Supreme Court Ends CDC Eviction Ban
The Supreme Court’s ruling Thursday that the CDC’s eviction moratorium is unconstitutional leaves about 129,000 Maryland households — nearly 20% of them in Baltimore City — without state or federal eviction protections.
Gov. Larry Hogan’s eviction moratorium, which protected tenants behind on rent due to the pandemic, expired Aug. 15.
When it first issued the ban earlier this month, the Biden administration said it anticipated legal challenges. Late Thursday night, the Supreme Court ruled the CDC had overstepped its authority.
Matt Hill, an attorney from the Public Justice Center, told WYPR that the ban was a last sliver of hope for many of his group’s clients.
“I woke up this morning with just a knot of dread in the pit of my stomach,” Hill said. “This small finger in the dam that was holding things together...was let loose.”
As of Friday, all Maryland counties have substantial to high transmission rates according to CDC data.
“We’re suddenly, in the middle of a COVID delta surge, going to turn maybe 5,000 families out into the streets,” he said. “It’s unbelievable.”
District Court Chief Judge John Morrissey said in late July that judgments were paused on at least 4,500 failure-to-pay rent cases, due to federal and statewide protections.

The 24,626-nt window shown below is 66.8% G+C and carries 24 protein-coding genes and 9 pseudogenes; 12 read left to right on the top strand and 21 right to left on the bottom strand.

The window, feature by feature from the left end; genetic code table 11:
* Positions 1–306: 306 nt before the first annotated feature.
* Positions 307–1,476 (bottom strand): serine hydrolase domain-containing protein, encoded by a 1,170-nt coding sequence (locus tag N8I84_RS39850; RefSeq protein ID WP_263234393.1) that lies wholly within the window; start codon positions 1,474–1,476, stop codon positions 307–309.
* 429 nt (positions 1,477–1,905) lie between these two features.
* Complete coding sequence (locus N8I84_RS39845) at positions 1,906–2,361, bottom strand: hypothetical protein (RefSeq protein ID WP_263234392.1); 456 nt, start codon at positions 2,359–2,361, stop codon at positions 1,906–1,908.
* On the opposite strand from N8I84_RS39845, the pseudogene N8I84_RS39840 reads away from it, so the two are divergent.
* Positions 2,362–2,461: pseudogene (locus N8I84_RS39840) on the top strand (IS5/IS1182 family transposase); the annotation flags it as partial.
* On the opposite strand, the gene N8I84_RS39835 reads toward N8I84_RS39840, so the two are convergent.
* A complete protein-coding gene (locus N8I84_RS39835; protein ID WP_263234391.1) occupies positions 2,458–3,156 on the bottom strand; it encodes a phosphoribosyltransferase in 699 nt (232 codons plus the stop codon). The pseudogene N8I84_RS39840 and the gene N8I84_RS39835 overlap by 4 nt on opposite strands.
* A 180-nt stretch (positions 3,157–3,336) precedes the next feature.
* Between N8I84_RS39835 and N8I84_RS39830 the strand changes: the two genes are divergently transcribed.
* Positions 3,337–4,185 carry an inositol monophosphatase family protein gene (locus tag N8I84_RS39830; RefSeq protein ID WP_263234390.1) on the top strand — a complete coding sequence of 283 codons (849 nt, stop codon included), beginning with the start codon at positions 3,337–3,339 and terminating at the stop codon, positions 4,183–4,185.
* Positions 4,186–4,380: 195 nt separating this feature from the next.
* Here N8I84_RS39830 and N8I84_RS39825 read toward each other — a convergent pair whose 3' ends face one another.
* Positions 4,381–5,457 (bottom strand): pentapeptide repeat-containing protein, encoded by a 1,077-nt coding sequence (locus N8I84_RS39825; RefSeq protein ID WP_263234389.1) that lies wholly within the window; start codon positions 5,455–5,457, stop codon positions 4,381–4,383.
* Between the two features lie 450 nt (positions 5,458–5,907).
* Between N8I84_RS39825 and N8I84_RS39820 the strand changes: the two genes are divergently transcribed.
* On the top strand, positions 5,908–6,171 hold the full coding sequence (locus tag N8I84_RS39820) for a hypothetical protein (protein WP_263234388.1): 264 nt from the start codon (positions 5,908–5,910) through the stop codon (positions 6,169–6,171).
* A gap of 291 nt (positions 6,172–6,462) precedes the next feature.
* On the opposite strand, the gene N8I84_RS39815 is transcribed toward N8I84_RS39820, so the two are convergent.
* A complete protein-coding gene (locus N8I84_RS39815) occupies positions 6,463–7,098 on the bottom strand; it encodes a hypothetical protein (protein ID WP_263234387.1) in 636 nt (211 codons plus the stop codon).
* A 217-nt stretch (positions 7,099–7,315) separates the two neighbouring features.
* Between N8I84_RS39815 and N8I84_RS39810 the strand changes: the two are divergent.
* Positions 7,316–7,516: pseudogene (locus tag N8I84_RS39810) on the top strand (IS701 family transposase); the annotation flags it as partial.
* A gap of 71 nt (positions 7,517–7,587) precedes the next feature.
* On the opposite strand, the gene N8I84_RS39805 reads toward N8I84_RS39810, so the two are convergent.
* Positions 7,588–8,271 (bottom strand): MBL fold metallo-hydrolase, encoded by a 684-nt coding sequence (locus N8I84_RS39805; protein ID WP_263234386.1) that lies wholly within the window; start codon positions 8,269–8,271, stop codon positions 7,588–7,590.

Tisha Guthrie, a member of the renters advocacy coalition Baltimore Renters United (BRU), called the impending evictions a public health issue.
“We need more time to keep people housed,” she said.
The state has distributed just under 15% of $401 million in federal Emergency Rental Assistance Program (ERAP) funds to renters.
Guthrie said the state should have ensured a speedy distribution of rental assistance funds to vulnerable renters before letting moratoriums expire.
“Lifting a moratorium is strictly putting the onus on renters to address a problem,” she said. “Policymakers need to get off of their duffs and actually make policy.”
BRU and Renters United Maryland issued a joint statement Friday condemning the Supreme Court’s decision.
“This doesn’t have to happen,” they wrote. “Congress can extend the CDC Order. Governor Hogan can issue an order that pauses evictions when a rental assistance application has been filed.”
They also want the General Assembly to call a special session and are demanding funding for new access to counsel programs.
“Local elected officials can expedite dispersal of rental assistance money, implement eviction diversion programs, and Baltimore can fully fund implementation of the right to counsel in evictions law,” they wrote. “We need action, not handwringing.”